Trend data for the colonoscopy follow-up rate within 360 days are available for the years 2014 to 2017. Over this period the rate decreased from 73.1% to 66.1%. Similar trends were observed for both sexes, and in each group in the target age range.1
Changes in the reporting process for follow-up colonoscopies, as well as changes in diagnostic assessment pathway practices between years, may be factors contributing to this observed decrease.1 It should also be noted that this indicator relies on information being reported to the Program Register; however, this is not mandatory, leading to incomplete data.
Aboriginal and Torres Strait Islander peoples
From 2014 to 2017, the colonoscopy follow-up rate within 360 days decreased among Indigenous Australians from 58.5% to 51.0%. A similar decrease was observed for non-Indigenous Australians, for whom the rate decreased from 73.7% to 66.5%.1, 4-6
Remoteness and socioeconomic status (SES)
From 2014 to 2017, the colonoscopy follow-up rate within 360 days decreased across all socioeconomic status areas.1, 4-6 The largest decreases in colonoscopy follow-up rates were in SES 1 and 2.
From 2015 to 2017, the colonoscopy follow-up rate decreased across all remoteness areas, although slight improvements were observed in Remote and Very Remote areas compared to 2016.1, 6
Colorectal cancer control in Australia
Since the initial trial of national colorectal cancer screening through the pilot program and, subsequent implementation of the NBCSP, improvements have been observed in mortality and survival rates. The age-standardised colorectal cancer mortality rate has decreased from 24.7 deaths per 100,000 in 2002 to 18.7 per 100,000 in 2016 and the 5-year survival rate has increased from 62.9% in 2001–2005 to 69.9% in 2011–2015.1, 7 The AIHW has analysed outcomes for persons who, in the period 2006−2010, were: aged 50-74 years; and diagnosed with colorectal cancer. During this time, in Phases 1 and 2 of the NBSCP, invitations to screen were sent to persons turning 50, 55 or 65 years old. For persons who did not receive an invitation to screen, the risk of colorectal cancer death was 13% higher than for those that did receive an invitation to screen.8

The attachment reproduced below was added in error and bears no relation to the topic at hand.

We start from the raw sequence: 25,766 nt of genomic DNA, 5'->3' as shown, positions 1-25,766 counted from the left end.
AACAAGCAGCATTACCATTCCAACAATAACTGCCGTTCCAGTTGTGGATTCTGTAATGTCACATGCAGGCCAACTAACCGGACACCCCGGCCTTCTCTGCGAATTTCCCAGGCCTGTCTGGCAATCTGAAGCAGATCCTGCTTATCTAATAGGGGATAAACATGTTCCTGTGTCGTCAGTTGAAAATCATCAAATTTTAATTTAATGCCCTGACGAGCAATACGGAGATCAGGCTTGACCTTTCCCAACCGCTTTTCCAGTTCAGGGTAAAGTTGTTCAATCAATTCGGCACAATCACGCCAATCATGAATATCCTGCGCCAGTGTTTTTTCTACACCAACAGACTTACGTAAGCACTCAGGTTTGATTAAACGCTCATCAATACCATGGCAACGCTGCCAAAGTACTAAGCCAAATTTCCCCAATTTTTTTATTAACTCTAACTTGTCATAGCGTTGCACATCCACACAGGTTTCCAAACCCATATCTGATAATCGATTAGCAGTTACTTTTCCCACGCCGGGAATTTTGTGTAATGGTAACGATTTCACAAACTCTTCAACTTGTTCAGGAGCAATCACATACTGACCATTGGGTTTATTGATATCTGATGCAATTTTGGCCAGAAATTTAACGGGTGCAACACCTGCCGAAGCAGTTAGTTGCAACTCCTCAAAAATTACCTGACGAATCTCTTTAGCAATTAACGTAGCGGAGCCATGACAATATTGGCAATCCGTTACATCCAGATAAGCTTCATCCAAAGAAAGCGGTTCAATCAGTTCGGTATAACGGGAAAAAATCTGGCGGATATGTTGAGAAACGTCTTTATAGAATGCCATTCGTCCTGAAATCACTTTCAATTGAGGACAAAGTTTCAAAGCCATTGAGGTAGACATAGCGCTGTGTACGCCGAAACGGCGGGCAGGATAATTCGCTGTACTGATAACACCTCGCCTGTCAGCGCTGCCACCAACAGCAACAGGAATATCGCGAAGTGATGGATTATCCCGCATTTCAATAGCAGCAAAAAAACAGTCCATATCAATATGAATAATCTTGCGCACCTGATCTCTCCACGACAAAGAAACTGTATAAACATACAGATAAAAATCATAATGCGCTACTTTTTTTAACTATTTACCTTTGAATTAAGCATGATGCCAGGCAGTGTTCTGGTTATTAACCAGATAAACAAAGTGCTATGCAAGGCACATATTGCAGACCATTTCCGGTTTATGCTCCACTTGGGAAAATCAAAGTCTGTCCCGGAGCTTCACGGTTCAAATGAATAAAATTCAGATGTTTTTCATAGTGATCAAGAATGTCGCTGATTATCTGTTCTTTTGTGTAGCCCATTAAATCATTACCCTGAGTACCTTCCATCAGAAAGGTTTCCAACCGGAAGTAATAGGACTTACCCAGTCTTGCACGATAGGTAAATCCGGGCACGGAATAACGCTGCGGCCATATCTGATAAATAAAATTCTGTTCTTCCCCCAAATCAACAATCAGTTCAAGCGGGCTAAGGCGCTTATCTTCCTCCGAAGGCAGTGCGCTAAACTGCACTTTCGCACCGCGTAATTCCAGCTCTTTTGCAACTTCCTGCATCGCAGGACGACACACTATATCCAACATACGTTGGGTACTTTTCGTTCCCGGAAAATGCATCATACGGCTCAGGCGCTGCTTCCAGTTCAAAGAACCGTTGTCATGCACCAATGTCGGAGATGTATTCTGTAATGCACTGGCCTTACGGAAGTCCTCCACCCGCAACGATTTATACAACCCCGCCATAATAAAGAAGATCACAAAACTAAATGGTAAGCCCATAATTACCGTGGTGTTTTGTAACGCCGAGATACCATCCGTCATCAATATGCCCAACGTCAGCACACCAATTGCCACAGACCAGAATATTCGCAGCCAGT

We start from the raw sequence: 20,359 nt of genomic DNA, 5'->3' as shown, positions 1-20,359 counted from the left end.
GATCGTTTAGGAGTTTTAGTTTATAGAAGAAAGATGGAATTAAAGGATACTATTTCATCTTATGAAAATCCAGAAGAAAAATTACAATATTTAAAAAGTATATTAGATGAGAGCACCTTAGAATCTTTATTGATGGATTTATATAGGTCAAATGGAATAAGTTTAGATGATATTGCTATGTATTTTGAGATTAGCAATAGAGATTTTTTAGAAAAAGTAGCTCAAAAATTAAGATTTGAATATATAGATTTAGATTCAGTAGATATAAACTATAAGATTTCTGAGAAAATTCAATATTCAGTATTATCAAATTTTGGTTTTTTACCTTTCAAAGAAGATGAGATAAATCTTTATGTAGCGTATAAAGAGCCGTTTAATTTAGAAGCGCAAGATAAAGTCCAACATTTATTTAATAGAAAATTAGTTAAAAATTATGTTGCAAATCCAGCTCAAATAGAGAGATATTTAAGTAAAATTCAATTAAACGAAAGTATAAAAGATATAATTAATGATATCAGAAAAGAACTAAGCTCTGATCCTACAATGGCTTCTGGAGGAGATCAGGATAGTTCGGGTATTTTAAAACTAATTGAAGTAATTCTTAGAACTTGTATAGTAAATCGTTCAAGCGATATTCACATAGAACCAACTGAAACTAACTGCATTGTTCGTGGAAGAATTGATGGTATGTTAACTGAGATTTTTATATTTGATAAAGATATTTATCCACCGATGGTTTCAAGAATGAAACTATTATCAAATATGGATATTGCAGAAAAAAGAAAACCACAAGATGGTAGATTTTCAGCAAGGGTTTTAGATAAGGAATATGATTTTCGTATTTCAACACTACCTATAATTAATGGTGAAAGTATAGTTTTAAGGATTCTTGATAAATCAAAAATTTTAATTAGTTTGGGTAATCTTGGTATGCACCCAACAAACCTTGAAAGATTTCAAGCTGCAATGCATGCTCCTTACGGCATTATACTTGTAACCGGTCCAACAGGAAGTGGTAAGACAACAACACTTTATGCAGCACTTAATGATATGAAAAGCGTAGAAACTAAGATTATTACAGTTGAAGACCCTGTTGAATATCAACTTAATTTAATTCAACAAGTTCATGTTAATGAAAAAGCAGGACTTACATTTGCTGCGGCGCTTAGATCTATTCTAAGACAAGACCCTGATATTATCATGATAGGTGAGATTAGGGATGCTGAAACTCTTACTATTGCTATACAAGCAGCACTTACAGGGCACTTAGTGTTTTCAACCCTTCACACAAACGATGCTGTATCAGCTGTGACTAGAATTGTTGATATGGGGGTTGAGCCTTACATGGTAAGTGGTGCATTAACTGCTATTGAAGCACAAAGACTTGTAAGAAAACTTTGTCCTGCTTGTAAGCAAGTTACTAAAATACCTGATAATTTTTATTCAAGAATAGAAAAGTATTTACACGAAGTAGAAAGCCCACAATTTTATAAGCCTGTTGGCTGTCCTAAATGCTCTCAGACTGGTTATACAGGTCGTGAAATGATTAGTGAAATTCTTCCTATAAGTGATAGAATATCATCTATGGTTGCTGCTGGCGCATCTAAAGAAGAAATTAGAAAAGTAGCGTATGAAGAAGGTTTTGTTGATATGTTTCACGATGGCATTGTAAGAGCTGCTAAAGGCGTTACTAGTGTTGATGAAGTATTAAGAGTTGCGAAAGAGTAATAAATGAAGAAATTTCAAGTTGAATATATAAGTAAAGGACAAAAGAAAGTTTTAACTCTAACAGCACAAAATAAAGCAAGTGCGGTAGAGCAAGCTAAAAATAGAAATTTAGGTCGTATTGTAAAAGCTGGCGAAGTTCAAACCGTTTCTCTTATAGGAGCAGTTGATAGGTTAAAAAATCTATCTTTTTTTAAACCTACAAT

The NCCI measures Capture of stage data and Distribution of cancer stage present national data for Registry-Derived stage (RD-Stage) at diagnosis for the top 5 cancers by incidence in 2011. These data show that people aged 50 years and over had a higher proportion of early stage colorectal cancers at diagnosis (stage 1 and stage 2) than those aged less than 50 years. RD-stage data collection in subsequent years will provide us with more detailed evidence regarding the impact of the NBSCP on early detection of colorectal cancer in the target age range.